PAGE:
Photograph Your Own Wedding (10) The Wedding Day - Bridal Preparation (part 1)

July 04, 2012  •  Leave a Comment

 

Ok the big day has arrived all of your equipment is prepared – you have  sorted out your shooting plan for the day and you have a selection of ‘setups’ that you can use to photograph the bride, groom, bridesmaids, groomsmen, parents, guests and a mixture of all of the above.

I always make sure that I am ready in plenty of time - the car is full of petrol, I have my satnav set up and I have all the postcodes I need plugged in. I load the car early and have a last run through some of my favourite wedding images. I also try and commit to memory the names of the bridal party and the parents of both bride and groom.

As you will gather from the following description of what is expected from your wedding photographer on the day of the wedding, taking pictures forms only a part. It is of course a given that you will provide the bride and groom with some fabulous images at the end of the day but as you will see a wedding photographer is expected to provide those little extras that ensure that your couple have the fabulous and unforgettable day that they deserve.

First up, if you intend to take bridal preparation pictures make sure that you arrive on time. There is a good chance that the bride is going to be nervous – she has enough to worry about on the morning of her wedding without the additional worry of where her wedding photographer is.

In fact a big part of a wedding photographer’s day is making sure that the bride and groom feel relaxed. If you achieve this not only will they enjoy their day much more but you will also get much better images. I can’t stress enough how important this is.

When I arrive at the bridal preparation venue I like to spend 5 to 10 minutes just looking around - seeing which rooms have the best light – which are the best sized rooms with the most space to take bridal preparation pictures and if there are any props - lights, chairs, mirrors etc that can be incorporated as backgrounds to your images.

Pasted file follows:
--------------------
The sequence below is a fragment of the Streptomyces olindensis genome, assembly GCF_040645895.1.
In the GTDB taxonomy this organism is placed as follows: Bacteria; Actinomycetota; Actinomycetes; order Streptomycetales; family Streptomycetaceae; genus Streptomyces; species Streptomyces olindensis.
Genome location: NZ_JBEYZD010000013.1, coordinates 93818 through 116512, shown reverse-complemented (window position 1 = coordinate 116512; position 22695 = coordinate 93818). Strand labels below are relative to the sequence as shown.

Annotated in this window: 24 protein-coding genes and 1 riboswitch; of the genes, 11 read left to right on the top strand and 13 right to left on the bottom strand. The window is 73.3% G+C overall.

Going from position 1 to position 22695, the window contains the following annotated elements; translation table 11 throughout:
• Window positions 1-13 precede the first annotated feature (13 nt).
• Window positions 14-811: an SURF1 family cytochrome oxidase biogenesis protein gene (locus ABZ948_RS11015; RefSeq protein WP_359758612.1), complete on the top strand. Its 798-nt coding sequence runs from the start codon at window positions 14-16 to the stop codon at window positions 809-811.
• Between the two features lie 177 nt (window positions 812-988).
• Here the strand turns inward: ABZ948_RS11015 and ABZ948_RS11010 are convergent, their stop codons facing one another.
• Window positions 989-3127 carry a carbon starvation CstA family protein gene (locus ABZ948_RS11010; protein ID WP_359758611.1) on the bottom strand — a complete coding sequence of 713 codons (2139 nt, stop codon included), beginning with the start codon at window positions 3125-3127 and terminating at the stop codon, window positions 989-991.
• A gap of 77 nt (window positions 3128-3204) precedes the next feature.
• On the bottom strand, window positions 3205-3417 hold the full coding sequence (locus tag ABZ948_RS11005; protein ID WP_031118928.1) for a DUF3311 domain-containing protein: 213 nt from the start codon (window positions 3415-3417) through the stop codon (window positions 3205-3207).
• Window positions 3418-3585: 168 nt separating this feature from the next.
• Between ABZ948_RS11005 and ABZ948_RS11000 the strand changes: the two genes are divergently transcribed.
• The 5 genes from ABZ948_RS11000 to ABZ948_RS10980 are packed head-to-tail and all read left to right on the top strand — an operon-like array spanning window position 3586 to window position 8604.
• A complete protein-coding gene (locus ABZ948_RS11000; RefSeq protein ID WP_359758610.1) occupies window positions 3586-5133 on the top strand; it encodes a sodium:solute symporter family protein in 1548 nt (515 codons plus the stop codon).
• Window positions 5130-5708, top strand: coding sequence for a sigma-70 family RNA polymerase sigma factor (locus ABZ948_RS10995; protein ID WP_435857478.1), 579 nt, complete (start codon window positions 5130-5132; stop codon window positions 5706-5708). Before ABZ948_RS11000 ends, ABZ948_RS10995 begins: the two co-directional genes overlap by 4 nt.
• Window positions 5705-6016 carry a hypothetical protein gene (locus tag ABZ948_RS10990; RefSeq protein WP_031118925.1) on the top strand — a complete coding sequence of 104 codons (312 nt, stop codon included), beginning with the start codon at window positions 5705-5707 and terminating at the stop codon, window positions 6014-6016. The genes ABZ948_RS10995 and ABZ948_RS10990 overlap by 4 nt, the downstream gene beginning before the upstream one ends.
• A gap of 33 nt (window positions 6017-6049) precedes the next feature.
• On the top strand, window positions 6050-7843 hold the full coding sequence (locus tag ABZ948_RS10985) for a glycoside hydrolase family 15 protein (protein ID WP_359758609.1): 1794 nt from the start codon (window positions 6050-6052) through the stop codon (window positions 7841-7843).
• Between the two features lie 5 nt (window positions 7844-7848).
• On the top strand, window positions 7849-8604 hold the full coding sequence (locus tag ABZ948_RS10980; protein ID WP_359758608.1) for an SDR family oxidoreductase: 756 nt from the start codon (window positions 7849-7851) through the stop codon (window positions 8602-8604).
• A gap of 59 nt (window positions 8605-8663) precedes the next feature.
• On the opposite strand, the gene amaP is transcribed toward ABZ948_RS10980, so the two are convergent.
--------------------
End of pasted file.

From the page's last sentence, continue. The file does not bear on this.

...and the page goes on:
I also like to look around the garden, again to find the areas with the best light and where will provide me with the best back drop for my outside images. If you are taking groom preparation images then it’s possible to look further afield for outside images but for bridal preparation the back garden is usually far enough – don’t forget that dress is not only heavy, it can be quite difficult to walk in – don’t expect too much from your bride.

Also be aware that your bride and bridesmaids have just gone to a lot of trouble and expense to have their hair and makeup lovingly applied – the last thing that they want is for that hard work to be ruined by a an over enthusiastic photographer trying to drag the bridal party out into the garden for photographs on a windy or even worse, a rainy day.

The English weather is notoriously unpredictable – remember the 3 contingency plans that you developed a week before the wedding – assess the weather conditions and employ the plan to suit. Whatever the weather conditions always be upbeat – the bride and groom are probably more concerned about the weather than you are – they don’t need doom and gloom from their photographer.

Keep an eye on the time – don’t hassle the bride but try and make sure that you keep roughly on course according to that itinerary that you put together with the bride and groom a couple at the “2 months before the wedding” stage.


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